Astronauts who flew to the rehearsal of the first landing on the moon reported that they had heard the mysterious “type of space music” in May 1969.
The case of an incomprehensible inexplicable whistle was shown during the upcoming episode of the Science Channel series “NASA unexplained files”. The episode focused on the strange event that Apollo 10 mission members encounter on the moon. They entered lunar orbit and surveyed at a distance of 5,000 feet from the surface of the moon in preparation for the historic flight of Apollo 11, which took place two months later.
The voices of Apollo 10 astronauts — Thomas Stafford, John Young Eugene Cernan — can be heard on the flight recordings. And they talked about some strange sound and discussed whether NASA should report this phenomenon.
“It's very similar, you know, to some type of music in outer space,” said one of the astronauts.
First part of the trailer “Unexplained NASA Files”:
“Should we report this?” Asks the astronaut.
“I don't know,” answers the second. “We have to think it over.”
There is no record of how astronauts discuss noise with NASA or the public. It is not clear whether there were still astronauts who had ever heard a noise in the subsequent passes on the far side of the moon, or whether there was someone else who caught this sound during the mission. The young man eventually flew to the moon and ascended to her as the commander of Apollo 16. Cernan commanded the Apollo 17 mission and was the last man to set foot on the moon. Stafford again flew into space, but never traveled to the moon. 2nd part of the trailer “Inexplicable NASA Files”:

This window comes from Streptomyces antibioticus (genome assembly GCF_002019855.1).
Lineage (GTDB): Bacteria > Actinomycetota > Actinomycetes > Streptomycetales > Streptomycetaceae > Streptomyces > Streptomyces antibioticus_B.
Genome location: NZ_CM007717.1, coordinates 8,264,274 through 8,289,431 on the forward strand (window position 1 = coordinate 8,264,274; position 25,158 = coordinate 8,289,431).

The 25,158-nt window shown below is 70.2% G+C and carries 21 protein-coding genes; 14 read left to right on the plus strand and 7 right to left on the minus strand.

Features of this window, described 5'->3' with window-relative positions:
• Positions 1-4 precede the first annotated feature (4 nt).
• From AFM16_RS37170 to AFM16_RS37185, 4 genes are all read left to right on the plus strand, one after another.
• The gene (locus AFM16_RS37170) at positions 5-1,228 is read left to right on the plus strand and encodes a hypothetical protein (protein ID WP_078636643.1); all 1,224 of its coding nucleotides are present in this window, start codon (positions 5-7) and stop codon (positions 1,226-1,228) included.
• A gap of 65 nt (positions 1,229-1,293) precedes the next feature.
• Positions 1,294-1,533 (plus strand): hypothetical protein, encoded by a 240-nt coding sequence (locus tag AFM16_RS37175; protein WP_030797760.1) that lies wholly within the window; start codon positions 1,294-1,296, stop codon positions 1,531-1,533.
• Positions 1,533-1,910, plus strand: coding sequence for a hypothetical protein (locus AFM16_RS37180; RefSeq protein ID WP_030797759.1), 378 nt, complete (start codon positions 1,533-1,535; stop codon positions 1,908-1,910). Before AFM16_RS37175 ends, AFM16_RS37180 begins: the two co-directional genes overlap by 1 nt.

These recordings were made in May 1969 during a relationship with Earth, when Stafford, Young and Cernan were on the far side of the moon. The whistle lasted for an entire hour, while the astronauts were out of reach. The recordings were later sent back to flight control, where they are overwritten, archived and classified according to protocol.
This conversation was ultimately discovered in 2008.
Some technicians suggested that the sound may have originated from interference in the VHF radio when the command and lunar module interacts. This thought was voiced by the researcher and author Andrew Chaykin.
But not everyone is led to this explanation.
“The Apollo 10 crew is used to the kinds of noise they need to hear,” said the pilot of the Apollo 15 Command Module Al Worden in the episode clip. “Logic tells me if something was written down, it means there was something there.”